“I fled Him, down the nights and down the days,” opens the famous poem “The Hound of Heaven” by English poet Francis Thompson. Thompson describes Jesus’ unceasing pursuit—despite his efforts to hide, or even run away, from God. The poet concludes “I am he whom Thou seekest!”
The pursuing love of God is a central theme of the book of Jonah. The prophet received an assignment to tell the people of Nineveh (notorious enemies of Israel) about their need to turn to God, but instead “Jonah ran away from the L
In his own beautiful poem, Jonah recounted that despite his best efforts to run away from God, God pursued him. When Jonah was overcome by his situation and needed to be saved, he cried out to God in prayer and turned toward His love (vv. 2, 8). God answered and provided rescue not only for Jonah, but for his Assyrian enemies as well (v. 10).
As described in both poems, there may be seasons of our lives when we try to run from God. Even then Jesus loves us and is at work to guide us back into restored relationship with Him (1 John 1:9).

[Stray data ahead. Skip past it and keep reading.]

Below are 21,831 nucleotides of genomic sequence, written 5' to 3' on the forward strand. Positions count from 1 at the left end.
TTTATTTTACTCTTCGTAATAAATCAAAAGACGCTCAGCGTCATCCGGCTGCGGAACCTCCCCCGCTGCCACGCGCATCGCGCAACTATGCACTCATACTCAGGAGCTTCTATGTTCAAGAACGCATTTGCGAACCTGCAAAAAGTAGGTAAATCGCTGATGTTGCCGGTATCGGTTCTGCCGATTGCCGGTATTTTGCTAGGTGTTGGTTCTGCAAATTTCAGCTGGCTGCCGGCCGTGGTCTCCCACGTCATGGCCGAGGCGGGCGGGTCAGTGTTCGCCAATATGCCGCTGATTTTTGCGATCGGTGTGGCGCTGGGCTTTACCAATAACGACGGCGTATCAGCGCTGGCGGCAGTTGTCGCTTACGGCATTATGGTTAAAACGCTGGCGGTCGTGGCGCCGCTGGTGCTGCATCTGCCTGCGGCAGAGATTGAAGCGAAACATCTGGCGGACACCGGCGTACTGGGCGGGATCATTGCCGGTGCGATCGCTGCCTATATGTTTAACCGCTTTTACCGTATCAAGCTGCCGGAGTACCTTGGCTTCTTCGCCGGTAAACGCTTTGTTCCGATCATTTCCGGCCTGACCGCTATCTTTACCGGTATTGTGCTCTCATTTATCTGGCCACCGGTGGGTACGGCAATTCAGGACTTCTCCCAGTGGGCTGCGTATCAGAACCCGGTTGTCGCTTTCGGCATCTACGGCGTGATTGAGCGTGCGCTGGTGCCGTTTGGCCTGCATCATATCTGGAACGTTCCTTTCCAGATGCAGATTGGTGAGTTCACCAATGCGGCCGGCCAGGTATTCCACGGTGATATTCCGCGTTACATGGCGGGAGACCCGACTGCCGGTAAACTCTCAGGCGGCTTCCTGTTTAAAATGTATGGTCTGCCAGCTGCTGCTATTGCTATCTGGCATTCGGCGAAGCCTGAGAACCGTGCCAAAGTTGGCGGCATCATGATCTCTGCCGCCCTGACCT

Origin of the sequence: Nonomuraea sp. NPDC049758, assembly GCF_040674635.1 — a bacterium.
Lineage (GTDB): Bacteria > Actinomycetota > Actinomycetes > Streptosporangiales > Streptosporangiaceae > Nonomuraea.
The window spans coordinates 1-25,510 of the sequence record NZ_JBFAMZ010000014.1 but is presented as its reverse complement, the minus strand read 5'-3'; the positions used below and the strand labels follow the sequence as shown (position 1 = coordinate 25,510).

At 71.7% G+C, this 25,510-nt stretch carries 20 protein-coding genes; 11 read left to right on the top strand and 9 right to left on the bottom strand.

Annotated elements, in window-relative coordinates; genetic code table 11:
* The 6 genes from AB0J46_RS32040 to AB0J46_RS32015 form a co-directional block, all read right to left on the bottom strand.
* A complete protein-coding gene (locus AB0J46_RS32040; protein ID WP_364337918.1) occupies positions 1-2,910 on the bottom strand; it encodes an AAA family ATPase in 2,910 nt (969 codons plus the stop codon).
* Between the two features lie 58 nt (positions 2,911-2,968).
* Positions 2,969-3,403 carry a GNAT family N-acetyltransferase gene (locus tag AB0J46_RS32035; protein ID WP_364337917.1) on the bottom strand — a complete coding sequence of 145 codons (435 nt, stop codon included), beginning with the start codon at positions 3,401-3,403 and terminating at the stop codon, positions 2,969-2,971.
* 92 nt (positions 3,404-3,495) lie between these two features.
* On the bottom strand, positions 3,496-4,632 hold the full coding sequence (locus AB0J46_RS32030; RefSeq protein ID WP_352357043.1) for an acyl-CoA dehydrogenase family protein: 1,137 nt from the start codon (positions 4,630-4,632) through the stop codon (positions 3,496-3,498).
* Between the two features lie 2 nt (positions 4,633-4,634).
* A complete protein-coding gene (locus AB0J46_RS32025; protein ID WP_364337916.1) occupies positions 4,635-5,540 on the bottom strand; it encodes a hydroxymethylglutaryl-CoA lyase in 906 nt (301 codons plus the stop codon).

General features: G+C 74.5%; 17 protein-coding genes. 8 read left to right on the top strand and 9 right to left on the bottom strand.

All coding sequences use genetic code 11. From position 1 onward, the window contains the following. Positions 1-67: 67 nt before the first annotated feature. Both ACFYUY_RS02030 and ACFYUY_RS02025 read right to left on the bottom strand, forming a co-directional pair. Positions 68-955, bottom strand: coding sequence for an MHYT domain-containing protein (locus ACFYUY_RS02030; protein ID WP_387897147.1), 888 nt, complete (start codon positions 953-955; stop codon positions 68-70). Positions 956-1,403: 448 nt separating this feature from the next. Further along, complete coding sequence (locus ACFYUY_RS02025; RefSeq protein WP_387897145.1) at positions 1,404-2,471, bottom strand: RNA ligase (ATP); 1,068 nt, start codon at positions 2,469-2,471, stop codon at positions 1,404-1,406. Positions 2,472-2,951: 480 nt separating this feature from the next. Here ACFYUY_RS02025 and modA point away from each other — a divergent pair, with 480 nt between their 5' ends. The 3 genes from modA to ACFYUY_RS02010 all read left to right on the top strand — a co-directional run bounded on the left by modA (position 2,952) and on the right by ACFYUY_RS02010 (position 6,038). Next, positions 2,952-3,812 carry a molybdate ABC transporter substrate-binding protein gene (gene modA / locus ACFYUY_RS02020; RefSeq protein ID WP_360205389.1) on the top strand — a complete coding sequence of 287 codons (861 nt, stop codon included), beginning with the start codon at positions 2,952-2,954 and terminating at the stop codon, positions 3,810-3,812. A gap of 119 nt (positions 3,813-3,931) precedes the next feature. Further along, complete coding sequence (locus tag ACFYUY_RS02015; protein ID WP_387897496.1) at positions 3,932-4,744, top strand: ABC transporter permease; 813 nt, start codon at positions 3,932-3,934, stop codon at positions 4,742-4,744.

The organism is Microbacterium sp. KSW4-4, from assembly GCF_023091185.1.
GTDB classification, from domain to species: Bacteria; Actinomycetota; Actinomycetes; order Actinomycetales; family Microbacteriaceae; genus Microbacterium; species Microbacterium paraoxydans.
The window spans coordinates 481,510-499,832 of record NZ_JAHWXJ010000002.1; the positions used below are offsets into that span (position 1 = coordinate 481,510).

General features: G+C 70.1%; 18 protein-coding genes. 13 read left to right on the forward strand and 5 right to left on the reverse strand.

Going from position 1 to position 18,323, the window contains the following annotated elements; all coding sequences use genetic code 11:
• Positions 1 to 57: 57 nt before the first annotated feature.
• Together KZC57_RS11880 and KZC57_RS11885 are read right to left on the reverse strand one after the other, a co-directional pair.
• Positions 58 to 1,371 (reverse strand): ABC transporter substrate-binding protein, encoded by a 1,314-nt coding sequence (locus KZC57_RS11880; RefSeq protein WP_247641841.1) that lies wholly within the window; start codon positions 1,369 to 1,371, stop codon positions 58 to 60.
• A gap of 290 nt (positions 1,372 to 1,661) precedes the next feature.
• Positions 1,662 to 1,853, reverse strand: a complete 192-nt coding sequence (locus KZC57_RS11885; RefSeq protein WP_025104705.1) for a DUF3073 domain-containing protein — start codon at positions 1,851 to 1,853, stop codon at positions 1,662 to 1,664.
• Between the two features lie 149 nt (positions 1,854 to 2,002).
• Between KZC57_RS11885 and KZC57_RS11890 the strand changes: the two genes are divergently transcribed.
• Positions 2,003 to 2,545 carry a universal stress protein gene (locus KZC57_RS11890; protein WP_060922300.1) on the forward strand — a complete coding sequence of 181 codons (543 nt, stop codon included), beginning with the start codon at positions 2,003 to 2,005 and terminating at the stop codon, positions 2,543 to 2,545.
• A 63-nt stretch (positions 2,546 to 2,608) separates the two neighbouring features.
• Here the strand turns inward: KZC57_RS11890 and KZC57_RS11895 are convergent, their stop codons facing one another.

My family lives in a nearly century-old house with a lot of character, including wonderfully textured plaster walls. A builder cautioned me that with these walls, to hang a picture up I’d have to either drill the nail into a wood support or use a plaster anchor for support. Otherwise, I’d risk the picture crashing to the ground, leaving an ugly hole behind.
The prophet Isaiah used the imagery of a nail driven firmly into a wall to describe a minor biblical character named Eliakim. Unlike the corrupt official Shebna (vv. 15–19), as well as the people of Israel—who looked to themselves for strength (vv. 8–11)—Eliakim trusted in God (v. 20). Prophesying Eliakim’s promotion to palace administrator for King Hezekiah, Isaiah wrote that Eliakim would be driven like a “peg into a firm place” (v. 23). Being securely anchored in God’s truth and grace would also allow Eliakim to be a support for his family and his people (vv. 22–24).